As the kids say, “I found my people” when I read today’s story from Barbara Baker, where she shares her joy of gardening in the form of a watering can and rain barrel. As a self-professed watering can collector, I have stared down the face of many watering cans. Some watered too aggressively, others with spouts and caverns too small. There is, might I say, a mighty fine collection of watering cans at my house, and I really do believe they all have their unique purposes.
I haven’t gone so far as to name them yet, but maybe that day will come and I won’t be ashamed to say so. They are, after all, my trusty friends who I wake up to on mornings, to saturate seedlings and tender container gardens. When my vertical lettuce garden is showing signs of heat stroke in late Spring, I know a shower from my trusty friends will give them life again.
In today’s story, Watering Cans and Rain Barrels, author Barbara Baker shares my kinship with watering cans, as well as her rain barrels, which she uses to fill them. It brought me great joy to read this one, which is why I’m eager to share it with you today in our happy season.
Have You Found the Joy of Gardening in a Watering Can Too?
This story comes from our archive that spans over 30 years and includes more than 130 magazine issues of GreenPrints. Pieces like these that inject the joy of gardening into everyday life lessons always brighten up my day, and I hope it does for you as well. Enjoy!
Watering Cans and Rain Barrels
And the peace they bring me.
By Barbara Baker
I have become a lover of watering cans. And of rain barrels. As the dawn begins to creep through the drawn curtains, I resist the urge to snuggle under the covers for a few more minutes of early morning dreaming. The cat is meowing for breakfast and the birds have begun their morning songs. But it is the lure of the rain barrel and the watering cans that gets me out of bed.
In comfortable old garden clothes and sloppy sneakers, I carry my battered watering cans around the corner of the house to the rain barrel. It is a nondescript black plastic container with a spigot near the bottom. The open top is covered by screening. When the water level is high enough, the screening provides a place for birds to take baths and for them and chipmunks to get a drink.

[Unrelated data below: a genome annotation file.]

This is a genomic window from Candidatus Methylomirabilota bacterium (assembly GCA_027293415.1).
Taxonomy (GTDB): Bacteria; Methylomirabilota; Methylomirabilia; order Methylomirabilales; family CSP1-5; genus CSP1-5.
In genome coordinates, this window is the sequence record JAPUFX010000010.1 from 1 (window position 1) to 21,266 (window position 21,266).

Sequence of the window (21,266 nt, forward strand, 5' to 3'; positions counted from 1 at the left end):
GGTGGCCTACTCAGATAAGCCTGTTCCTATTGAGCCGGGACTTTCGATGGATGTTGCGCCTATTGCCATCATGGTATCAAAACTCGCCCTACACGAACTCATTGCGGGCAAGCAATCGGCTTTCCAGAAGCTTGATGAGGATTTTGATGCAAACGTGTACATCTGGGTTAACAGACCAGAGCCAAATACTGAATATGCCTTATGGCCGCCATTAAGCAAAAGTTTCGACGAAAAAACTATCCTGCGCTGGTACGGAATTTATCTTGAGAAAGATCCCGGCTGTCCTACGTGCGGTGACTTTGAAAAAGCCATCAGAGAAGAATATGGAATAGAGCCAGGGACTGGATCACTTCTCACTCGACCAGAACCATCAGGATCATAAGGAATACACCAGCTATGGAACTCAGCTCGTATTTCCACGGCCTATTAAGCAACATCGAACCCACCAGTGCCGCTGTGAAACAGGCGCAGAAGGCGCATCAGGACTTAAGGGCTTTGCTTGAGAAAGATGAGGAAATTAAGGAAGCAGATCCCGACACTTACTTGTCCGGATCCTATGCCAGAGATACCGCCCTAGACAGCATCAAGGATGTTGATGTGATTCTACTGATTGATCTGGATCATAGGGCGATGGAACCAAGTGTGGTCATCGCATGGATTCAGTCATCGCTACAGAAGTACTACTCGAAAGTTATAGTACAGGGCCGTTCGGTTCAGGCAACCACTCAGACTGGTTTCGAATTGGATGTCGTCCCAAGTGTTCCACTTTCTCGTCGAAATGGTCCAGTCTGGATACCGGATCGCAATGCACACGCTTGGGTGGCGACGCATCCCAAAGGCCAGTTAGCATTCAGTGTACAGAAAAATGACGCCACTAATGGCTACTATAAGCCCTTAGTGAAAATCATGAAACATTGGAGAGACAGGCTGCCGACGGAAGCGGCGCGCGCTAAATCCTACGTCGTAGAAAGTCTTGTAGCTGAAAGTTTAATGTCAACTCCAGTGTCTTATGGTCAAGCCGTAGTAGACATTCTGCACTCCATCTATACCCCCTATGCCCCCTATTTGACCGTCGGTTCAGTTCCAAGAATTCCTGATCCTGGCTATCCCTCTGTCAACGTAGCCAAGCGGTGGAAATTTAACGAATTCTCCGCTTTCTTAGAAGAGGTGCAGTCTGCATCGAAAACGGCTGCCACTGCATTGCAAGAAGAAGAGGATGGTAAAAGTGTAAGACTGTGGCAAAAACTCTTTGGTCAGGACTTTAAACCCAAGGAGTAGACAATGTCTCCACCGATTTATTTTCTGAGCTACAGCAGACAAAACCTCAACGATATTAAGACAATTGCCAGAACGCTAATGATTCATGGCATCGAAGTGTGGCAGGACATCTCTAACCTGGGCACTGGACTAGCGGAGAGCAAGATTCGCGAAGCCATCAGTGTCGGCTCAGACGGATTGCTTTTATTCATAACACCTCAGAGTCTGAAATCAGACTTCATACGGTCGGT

As I place a watering can under the spigot and turn the handle, my morning reverie begins. The gentle sound of water beginning to fill the can centers me. I am aware of the smells around me. This morning it is the fragrance of summer honeysuckle and pine. I breathe in the coolness of morning and fill my lungs with the clear morning air. I close my eyes, breathe, and listen to the water splashing ever so slowly into the old can. A prayer comes. Sometimes a new thought brings a smile or a tear.
When the can is full, I repeat the process with the other can waiting patiently to be filled. With each one a deeper peace invades my soul.
Then it is time to begin the trek to the garden. A can in each hand, I straighten and begin to cross the yard to the waiting plants. No sound of spraying hoses or oscillating swish of a sprinkler here—there is only the slow, careful dripping of tiny clear drops on dry earth. It is a long process, this system of watering. I walk carefully between the rows or reach up to the hanging pots. Containers on sawhorses and the raised beds each have their turn. When one watering can is emptied, another gets put to the task. Some mornings I have to return to the rain barrel and repeat the filling process. I know the plants are grateful for the water. I am grateful for the time to slow down, savor, and awaken all my senses. Of course, there are mornings when I want to hurry and speed things along. It is then I remind myself of the preciousness of being in the moment and still enough to become aware. My plants did not hurry to sprout. Neither will they hurry to grow, blossom, and bear fruit. It will all take time.
In this world of instant things, it is good to take time to tend a garden with a rain barrel and old watering cans. ❖
By Barbara Baker, published originally in 2018, in GreenPrints Issue #114. Illustrations by Christina Hess.
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